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It is impossible to give a precise figure as no information is available about the incomes or personal allowances of blind people in employment but the cost would probably be between £500,000 and £1 million.
Is the Chancellor aware that in the evidence submitted to the Royal Commission it was suggested that between 5,000 and 6,000 people were involved? In view of the comparatively small cost, would he not look favourably on this recommendation as giving encouragement to these very courageous people who are trying to hold down normal jobs and are thereby incurring special expenditure?
I agree about the courage shown by many of these people who suffer from disability. But the Royal Commission's Report went rather further than blind people. It covers all disabled and it raises considerable difficulty, which again I think we shall probably be discussing later.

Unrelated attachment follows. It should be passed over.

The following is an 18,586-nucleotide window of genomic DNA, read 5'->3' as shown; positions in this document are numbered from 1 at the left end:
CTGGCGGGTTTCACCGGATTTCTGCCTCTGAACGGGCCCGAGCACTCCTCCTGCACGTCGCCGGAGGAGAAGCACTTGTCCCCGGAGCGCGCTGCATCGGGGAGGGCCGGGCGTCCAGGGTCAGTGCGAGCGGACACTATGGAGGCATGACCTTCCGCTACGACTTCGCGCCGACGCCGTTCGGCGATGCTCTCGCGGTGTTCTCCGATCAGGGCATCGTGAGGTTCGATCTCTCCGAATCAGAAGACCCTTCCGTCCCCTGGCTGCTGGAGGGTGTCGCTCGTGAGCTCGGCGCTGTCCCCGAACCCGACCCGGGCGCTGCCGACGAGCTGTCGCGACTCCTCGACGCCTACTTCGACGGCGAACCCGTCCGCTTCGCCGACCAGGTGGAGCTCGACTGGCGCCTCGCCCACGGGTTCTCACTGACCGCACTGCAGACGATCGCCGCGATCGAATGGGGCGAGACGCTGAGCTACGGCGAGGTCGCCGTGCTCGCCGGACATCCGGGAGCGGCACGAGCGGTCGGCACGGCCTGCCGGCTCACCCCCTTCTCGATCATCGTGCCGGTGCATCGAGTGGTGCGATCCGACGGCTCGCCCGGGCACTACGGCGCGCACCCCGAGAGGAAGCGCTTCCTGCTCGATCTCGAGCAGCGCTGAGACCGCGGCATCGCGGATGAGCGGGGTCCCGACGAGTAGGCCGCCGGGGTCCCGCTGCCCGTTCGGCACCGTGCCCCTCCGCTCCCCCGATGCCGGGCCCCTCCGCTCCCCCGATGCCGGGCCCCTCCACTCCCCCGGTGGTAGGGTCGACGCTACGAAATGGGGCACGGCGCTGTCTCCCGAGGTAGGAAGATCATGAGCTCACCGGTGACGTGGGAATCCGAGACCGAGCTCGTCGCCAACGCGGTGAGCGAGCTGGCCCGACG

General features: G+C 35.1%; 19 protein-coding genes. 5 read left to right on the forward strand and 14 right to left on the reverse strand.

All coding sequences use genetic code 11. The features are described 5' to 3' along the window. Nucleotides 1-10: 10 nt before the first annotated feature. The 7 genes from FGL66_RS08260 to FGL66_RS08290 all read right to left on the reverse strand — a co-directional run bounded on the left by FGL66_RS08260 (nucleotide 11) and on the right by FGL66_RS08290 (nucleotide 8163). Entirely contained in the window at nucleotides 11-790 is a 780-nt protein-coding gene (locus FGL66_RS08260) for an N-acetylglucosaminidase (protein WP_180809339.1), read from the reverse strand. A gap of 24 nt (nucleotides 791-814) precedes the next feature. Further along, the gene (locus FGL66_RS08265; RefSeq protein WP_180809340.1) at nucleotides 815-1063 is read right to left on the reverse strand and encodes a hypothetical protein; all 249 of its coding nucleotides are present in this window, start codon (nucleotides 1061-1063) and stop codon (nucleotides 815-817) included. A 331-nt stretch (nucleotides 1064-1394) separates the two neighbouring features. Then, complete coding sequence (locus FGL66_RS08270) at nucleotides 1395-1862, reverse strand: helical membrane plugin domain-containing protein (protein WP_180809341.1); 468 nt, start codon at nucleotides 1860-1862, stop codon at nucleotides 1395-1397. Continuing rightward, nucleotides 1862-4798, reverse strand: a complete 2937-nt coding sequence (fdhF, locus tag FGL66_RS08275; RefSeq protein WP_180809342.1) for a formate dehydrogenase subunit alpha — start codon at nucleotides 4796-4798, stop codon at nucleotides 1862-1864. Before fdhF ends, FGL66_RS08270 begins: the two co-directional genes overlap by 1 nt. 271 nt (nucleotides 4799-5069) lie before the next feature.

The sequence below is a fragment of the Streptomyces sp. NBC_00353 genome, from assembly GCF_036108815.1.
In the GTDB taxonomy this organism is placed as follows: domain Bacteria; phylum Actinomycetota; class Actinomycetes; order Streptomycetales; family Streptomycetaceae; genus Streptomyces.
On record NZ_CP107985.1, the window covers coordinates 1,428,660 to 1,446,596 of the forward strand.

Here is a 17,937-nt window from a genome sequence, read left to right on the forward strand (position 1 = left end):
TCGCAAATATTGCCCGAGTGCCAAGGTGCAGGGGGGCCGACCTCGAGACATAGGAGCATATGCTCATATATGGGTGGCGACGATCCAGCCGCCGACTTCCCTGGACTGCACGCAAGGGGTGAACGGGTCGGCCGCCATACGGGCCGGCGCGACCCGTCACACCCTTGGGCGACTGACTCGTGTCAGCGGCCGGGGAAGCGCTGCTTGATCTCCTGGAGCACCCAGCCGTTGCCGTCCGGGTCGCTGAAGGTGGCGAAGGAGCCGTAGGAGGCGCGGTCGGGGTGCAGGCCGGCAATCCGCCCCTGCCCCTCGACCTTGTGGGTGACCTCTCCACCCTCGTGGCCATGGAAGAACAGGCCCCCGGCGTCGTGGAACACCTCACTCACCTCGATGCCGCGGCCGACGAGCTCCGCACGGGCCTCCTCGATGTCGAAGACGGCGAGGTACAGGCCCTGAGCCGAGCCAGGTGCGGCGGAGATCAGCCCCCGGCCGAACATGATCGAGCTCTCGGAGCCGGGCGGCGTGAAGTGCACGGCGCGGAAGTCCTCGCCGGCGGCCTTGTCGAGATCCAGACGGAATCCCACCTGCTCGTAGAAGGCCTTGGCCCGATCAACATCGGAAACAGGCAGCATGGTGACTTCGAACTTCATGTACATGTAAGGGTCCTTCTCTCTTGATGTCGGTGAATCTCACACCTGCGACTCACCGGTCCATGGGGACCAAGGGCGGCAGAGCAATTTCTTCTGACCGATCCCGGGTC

A married man with one child and an earned income of £600 in 1951 paid tax, at 1951– 52 rates of £54 5s. 0d. or approximately 9 per cent. of income. Assuming that his income increased at the same rate as the Consumer Price Index he would have earned about £710 in 1956, the tax on which would have been £43 2s. 6d. or 6 per cent. of gross income.
Does the right hon. Gentleman agree that the nominal reduction in the incidence of direct taxation is substantially greater than the real reduction, and that it is to some extent misleading when the Financial Secretary to the Treasury takes the nominal income in 1951 and the same nominal income today and judges the incidence of taxation in that way?